Dedicated in 1961, the Rogue Valley Manor sits on the top of Barneburg Hill in Medford. - Bill Miller

The 'enviable view' young Mollie knew

Harriet Barneburg whimpered in protest. Her tiny 7-year-old legs were worn out and her arms were aching as sister Mollie yanked her up the hill.

Her mittens were wet and her wool coat was spotted with mud. Worst of all, they weren't supposed to be here, and when they got down, Mother would surely give them a terrible scolding.

"Come on Harriet," said Mollie, "we're almost at the top!"

Mollie was only two years older than her sister, but that was enough. She was always in command.

Her father's hill was her favorite playground. In summer she would lie in the grass, drawing imaginary faces in the clouds. People "looked like tiny mice" from the summit, 300 feet above the valley floor, and Mollie liked to watch them scurry about.

She seldom came in winter, when it was too wet and too cold, but this year she was curious. Something was going on down there.

The girls were panting, their breath puffing clouds of steam into the January air.

"There they are!" said Mollie, pointing at a pack of "mice" and "machinery."

"They're Chinese," she said. "They're building the railroad."

It was a memory of 1884, but even 80 years later, Mollie could still see her misty breath and feel her sister's hand.

"That was Papa's hill," she told a reporter.

Papa was Frederick Barneburg. He owned the hill and nearly 2,000 surrounding acres. He was just a baby when his parents brought him from Bavaria to Iowa and only 17 when he and his brother joined a wagon train headed for Oregon in 1853. Before he could settle on a claim and do much prospecting, his father died, leaving his mother deep in debt.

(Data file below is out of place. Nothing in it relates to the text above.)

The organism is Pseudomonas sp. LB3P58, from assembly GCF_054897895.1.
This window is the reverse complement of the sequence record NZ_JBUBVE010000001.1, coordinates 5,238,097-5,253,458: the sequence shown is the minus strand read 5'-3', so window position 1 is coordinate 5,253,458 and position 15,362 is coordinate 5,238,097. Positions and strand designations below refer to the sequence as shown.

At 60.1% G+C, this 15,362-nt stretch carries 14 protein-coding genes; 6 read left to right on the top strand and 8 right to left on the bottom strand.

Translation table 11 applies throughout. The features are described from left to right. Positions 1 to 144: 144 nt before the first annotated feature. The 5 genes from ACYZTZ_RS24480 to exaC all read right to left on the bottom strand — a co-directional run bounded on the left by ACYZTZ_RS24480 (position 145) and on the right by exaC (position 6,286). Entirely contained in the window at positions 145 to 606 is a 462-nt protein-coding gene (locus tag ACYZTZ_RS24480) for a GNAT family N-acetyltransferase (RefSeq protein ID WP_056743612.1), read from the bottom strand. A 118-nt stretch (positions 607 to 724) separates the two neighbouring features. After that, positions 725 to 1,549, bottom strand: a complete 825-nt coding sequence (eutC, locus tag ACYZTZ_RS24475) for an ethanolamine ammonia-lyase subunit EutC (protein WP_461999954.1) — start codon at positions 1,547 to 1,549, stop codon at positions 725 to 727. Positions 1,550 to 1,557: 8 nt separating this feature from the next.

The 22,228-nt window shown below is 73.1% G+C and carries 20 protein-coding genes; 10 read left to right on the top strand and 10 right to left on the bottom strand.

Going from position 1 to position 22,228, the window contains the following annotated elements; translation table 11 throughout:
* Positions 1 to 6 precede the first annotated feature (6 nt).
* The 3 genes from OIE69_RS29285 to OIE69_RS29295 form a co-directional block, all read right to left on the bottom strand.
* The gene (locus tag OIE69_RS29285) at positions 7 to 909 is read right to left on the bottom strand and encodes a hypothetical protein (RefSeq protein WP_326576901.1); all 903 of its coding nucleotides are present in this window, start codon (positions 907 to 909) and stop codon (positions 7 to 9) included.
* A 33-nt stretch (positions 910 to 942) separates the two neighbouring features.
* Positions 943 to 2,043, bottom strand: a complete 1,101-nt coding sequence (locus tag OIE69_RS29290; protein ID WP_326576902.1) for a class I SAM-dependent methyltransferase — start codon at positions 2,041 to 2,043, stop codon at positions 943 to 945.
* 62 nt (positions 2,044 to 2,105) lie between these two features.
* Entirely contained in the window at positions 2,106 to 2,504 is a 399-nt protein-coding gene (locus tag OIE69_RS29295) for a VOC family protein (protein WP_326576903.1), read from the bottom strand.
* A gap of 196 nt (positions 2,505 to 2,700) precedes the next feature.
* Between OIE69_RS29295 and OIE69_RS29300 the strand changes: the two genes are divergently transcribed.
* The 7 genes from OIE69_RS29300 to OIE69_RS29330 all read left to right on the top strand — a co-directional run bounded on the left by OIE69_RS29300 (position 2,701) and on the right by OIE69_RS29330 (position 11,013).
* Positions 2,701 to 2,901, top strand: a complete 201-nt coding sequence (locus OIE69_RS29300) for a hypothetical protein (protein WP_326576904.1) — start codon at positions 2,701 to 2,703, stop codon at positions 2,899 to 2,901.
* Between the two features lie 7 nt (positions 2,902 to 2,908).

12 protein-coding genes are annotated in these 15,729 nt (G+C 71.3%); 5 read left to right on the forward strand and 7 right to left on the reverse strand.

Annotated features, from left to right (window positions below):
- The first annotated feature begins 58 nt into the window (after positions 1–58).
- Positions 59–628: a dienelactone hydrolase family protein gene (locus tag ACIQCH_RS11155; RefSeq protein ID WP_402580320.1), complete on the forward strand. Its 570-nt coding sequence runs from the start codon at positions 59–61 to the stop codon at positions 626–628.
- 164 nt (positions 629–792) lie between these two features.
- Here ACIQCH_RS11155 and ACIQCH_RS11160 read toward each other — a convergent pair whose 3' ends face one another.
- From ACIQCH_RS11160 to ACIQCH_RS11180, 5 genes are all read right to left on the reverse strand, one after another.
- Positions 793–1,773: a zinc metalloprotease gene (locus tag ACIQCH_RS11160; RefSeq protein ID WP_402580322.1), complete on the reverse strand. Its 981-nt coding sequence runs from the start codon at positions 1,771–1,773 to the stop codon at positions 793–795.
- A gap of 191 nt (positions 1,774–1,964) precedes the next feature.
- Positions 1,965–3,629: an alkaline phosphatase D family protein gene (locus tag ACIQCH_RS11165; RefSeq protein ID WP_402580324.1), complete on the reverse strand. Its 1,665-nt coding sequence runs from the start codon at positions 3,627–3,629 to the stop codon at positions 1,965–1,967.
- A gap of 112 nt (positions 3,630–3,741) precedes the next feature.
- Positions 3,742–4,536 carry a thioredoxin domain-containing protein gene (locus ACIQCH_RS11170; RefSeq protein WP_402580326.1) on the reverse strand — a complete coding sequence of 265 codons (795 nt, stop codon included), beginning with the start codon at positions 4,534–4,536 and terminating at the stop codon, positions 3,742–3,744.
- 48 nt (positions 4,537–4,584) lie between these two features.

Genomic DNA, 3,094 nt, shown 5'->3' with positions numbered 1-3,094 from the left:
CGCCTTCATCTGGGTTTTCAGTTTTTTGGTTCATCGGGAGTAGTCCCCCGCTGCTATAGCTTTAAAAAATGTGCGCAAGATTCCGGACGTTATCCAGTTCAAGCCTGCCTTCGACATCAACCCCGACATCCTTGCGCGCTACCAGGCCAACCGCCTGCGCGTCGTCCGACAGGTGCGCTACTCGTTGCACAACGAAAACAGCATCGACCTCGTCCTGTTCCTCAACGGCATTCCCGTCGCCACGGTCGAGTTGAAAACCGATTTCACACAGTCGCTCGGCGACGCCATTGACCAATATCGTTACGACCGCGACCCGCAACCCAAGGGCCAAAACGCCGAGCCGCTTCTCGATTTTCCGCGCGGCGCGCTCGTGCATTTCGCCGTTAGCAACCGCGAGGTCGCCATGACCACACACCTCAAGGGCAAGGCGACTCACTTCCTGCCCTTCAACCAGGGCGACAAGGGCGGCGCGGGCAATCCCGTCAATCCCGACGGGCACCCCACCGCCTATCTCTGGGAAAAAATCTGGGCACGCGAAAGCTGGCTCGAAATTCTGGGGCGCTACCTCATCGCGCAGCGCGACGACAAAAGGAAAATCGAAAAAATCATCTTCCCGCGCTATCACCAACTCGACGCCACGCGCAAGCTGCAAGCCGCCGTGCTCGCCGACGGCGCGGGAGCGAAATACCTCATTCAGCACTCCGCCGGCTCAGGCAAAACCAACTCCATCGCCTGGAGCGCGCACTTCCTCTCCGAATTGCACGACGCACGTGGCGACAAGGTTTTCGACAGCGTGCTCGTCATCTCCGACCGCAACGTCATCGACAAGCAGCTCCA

Fred returned home to Iowa, where it took six years to pay off his father's creditors. He returned to the Rogue Valley in 1860.

Even before he died in 1907, Barneburg had begun to sell parts of his property. In 1890 the Medford Odd Fellows lodge bought 20 acres for the Eastwood Cemetery.

By 1960, most of his land had been sold, and his old house was a radio station — "The KBOY Radio Ranch."

Up on Mollie's hill, where hawks had drifted over silent oak trees for centuries, there was a racket heard all over the valley. The 10-story, steel-framed Rogue Valley Manor began to rise.

Featured speakers at the formal dedication, Nov. 4, 1961, included nationally known columnist and radio personality Paul Harvey and Gov. Mark Hatfield.

Melvin Hogan, president of the Manor's board of trustees, proudly said 350 people from 25 states now had a new home, each with "an enviable view of the fields, orchards and communities of the beautiful Rogue River Valley."

Sitting in the back of the crowd, 87-year-old Mollie Barneburg Keene smiled.

"Enviable view indeed," she thought.

Three generations of Barneburgs had climbed this hill and seen this Valley grow. She guessed it probably was time to share the view.

"Come on Harriet," she said, "we're almost at the top!"

Writer Bill Miller lives in Shady Cove. Reach him at

Share This Story